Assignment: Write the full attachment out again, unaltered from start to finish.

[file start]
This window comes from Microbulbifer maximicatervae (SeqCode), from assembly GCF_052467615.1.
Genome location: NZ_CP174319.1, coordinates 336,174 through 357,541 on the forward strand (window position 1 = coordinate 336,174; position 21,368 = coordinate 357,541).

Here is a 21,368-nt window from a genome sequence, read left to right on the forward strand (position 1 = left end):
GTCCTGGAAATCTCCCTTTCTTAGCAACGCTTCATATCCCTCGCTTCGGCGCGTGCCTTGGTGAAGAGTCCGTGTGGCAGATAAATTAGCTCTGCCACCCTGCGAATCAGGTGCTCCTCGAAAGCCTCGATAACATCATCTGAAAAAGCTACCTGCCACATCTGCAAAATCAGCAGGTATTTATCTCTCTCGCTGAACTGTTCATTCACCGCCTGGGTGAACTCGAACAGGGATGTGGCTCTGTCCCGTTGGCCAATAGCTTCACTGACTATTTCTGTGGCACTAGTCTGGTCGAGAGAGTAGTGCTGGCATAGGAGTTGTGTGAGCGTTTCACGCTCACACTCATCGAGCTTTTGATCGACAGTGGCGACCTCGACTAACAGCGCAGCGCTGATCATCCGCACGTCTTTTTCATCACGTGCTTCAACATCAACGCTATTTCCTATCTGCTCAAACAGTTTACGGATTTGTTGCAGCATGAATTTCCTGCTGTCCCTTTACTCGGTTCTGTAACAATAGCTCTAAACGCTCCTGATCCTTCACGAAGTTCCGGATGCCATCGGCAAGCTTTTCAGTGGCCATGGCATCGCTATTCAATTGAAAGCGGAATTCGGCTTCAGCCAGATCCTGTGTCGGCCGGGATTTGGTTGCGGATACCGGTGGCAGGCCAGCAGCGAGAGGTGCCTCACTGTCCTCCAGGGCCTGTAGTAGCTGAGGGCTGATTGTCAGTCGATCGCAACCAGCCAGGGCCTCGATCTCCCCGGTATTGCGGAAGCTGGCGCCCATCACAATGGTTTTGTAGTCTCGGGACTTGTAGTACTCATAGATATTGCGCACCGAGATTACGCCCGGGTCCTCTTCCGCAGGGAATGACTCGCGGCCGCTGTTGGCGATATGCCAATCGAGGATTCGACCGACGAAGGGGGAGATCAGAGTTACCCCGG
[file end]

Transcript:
This window comes from Microbulbifer maximicatervae (SeqCode), from assembly GCF_052467615.1.
Genome location: NZ_CP174319.1, coordinates 336,174 through 357,541 on the forward strand (window position 1 = coordinate 336,174; position 21,368 = coordinate 357,541).

Here is a 21,368-nt window from a genome sequence, read left to right on the forward strand (position 1 = left end):
GTCCTGGAAATCTCCCTTTCTTAGCAACGCTTCATATCCCTCGCTTCGGCGCGTGCCTTGGTGAAGAGTCCGTGTGGCAGATAAATTAGCTCTGCCACCCTGCGAATCAGGTGCTCCTCGAAAGCCTCGATAACATCATCTGAAAAAGCTACCTGCCACATCTGCAAAATCAGCAGGTATTTATCTCTCTCGCTGAACTGTTCATTCACCGCCTGGGTGAACTCGAACAGGGATGTGGCTCTGTCCCGTTGGCCAATAGCTTCACTGACTATTTCTGTGGCACTAGTCTGGTCGAGAGAGTAGTGCTGGCATAGGAGTTGTGTGAGCGTTTCACGCTCACACTCATCGAGCTTTTGATCGACAGTGGCGACCTCGACTAACAGCGCAGCGCTGATCATCCGCACGTCTTTTTCATCACGTGCTTCAACATCAACGCTATTTCCTATCTGCTCAAACAGTTTACGGATTTGTTGCAGCATGAATTTCCTGCTGTCCCTTTACTCGGTTCTGTAACAATAGCTCTAAACGCTCCTGATCCTTCACGAAGTTCCGGATGCCATCGGCAAGCTTTTCAGTGGCCATGGCATCGCTATTCAATTGAAAGCGGAATTCGGCTTCAGCCAGATCCTGTGTCGGCCGGGATTTGGTTGCGGATACCGGTGGCAGGCCAGCAGCGAGAGGTGCCTCACTGTCCTCCAGGGCCTGTAGTAGCTGAGGGCTGATTGTCAGTCGATCGCAACCAGCCAGGGCCTCGATCTCCCCGGTATTGCGGAAGCTGGCGCCCATCACAATGGTTTTGTAGTCTCGGGACTTGTAGTACTCATAGATATTGCGCACCGAGATTACGCCCGGGTCCTCTTCCGCAGGGAATGACTCGCGGCCGCTGTTGGCGATATGCCAATCGAGGATTCGACCGACGAAGGGGGAGATCAGAGTTACCCCGG